ebwmom Posted 10 Apr 2009 , 6:32am
post #1 of

I have made two batches of sugar cookies today, one with margarine and the other 1/2 margarine and 1/2 butter and they both spread so much while baking. My recipe has sour cream in it but I still use a lot of flour. I even freeze the cut out cookie dough 15-20 minutes before I bake it. Any suggestions please let me know.
Thanks, Ruth

24 replies
Bluehue Posted 10 Apr 2009 , 6:41am
post #2 of

icon_sad.gif Sorry that happened to you.
I really don't have *the* answer as to why - but might it be the sour cream ?

I use the NFSC recipe - and am thirlled with how it never runs/spreads.
Have never been happier since finding it on here.
After i have cut the shapes out i just pop them in the fridge for 5 minutes and then straight into the prepped oven.

Are you able to post the entire recipe - so as we can see what other ingrediants are in the mix....maybe then someone will be able to gauge why this happens to your cookies.


Bluehue. icon_smile.gif

JanH Posted 10 Apr 2009 , 6:44am
post #3 of

Your all butter and half butter/margarine recipes are identical since margarine has the same amount of water content as butter) so the results were the same.

Have you tried the No Fail Sugar Cookie recipe on CC:
(Uses all butter, but doesn't spread.)

http://www.cakecentral.com/cake_recipe-2055-0-No-Fail-Sugar-Cookies.html

HTH

liv6 Posted 10 Apr 2009 , 6:47am
post #4 of

I just started school for baking but according to my course book these are the reasons for spreading too much.
Baking temp too low
Not enough flour
Too much sugar
Too much leavening(chemical leaveners or creaming)
Not enough liquid
Pans greased too much

Hope that helps

ebwmom Posted 10 Apr 2009 , 6:50am
post #5 of

here is the recipe I used
2 cups margarine
3 cups sugar
2 eggs
2 teasp vanilla
1/2 cup sour cream
1 teasp salt
2 teas baking powder
1 teas baking soda
8 cups flour

I usually cut them about 1/4 inch thick. I really like recipe because they stay soft but maybe I will try NFSC and see how that works.

ebwmom Posted 10 Apr 2009 , 6:58am
post #6 of

JanH- would it be best to try all butter next time?

Liv6- I bake at 375 but sometimes I add 1/2 cup more sugar, do you think that is to much? What if I left out the soda?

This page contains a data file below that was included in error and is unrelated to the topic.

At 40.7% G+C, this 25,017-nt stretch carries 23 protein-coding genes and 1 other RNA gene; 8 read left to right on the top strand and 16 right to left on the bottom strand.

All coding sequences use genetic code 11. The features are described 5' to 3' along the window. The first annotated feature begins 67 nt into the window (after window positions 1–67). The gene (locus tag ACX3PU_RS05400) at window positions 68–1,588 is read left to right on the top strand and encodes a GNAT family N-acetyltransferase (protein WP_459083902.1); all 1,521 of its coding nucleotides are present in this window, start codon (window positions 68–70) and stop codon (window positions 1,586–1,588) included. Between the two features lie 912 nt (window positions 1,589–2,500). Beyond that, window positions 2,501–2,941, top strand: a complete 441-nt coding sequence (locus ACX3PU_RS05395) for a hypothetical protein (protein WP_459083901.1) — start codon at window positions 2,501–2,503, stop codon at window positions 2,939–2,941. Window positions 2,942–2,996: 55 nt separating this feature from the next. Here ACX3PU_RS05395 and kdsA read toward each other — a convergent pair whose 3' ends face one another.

thanks for the tips and I may play around with things when i get more time.
Ruth

Bluehue Posted 10 Apr 2009 , 7:18am
post #7 of

Just a note -
When i started baking *seriously i went and checked out all the butters at my local supermarket - and i was icon_surprised.gificon_surprised.gif at the ammount of water in them and how that ammount varied from Brand to Brand.
Then i found a Brand that has NO WATER - mind you it costs about AUS$1.50 more per 250 grams.
But when i bake for customers - i use that and calculate that into my end cost.

Have you ever looked at the water content on your butter/margarine wrapping?

Just thought i might mention it -
Some people don't even realise that some butters have alot of water included in teh end product.
Perhaps it is different where you come from - *shrugs*
Don't mean to sound bossy icon_redface.gif just a little snippet of info.

Bluehue icon_smile.gif

ebwmom Posted 10 Apr 2009 , 7:26am
post #8 of

Bluehue-
Thanks for the info. I never thought about checking for water content and this is going to make me sound like a total idiot but where does it tell me how much water is in the butter? No you are so not bossy, I need all the help I can get.

JanH Posted 10 Apr 2009 , 7:28am
post #9 of

It doesn't make any difference if you use all butter, margarine or a combination of butter and margarine - the amount of fat and water is exactly the same.

Using shortening which has is 100% fat (no water content) and has a higher melting point than butter/margarine would decrease the amount of spread, but the flavor & mouthfeel wouldn't be the same.

Science of Cookies:
(Lots of great info with lots of hints and tips.)

http://www.post-gazette.com/food/20011129cookies1129fnp1.asp

http://whatscookingamerica.net/Cookie/CookieTips.htm

http://www.cookies-in-motion.com/Baking.html

http://recipes.howstuffworks.com/questions-about-making-cookies.htm/printable

HTH

Bluehue Posted 10 Apr 2009 , 7:57am
Quote:
Originally Posted by ebwmom

Bluehue-
Thanks for the info. I never thought about checking for water content and this is going to make me sound like a total idiot but where does it tell me how much water is in the butter? No you are so not bossy, I need all the help I can get.




Over here in Ausatralia it is law that every food product has Every ingrediant listed on the packaging...along with quantities and all numbers relating to food colourings.
A few years ago they also passed a law stating whether anything contains nuts & eggs - due to people having allergies.
Our butters are either wrapped in a grease proof paper or foil.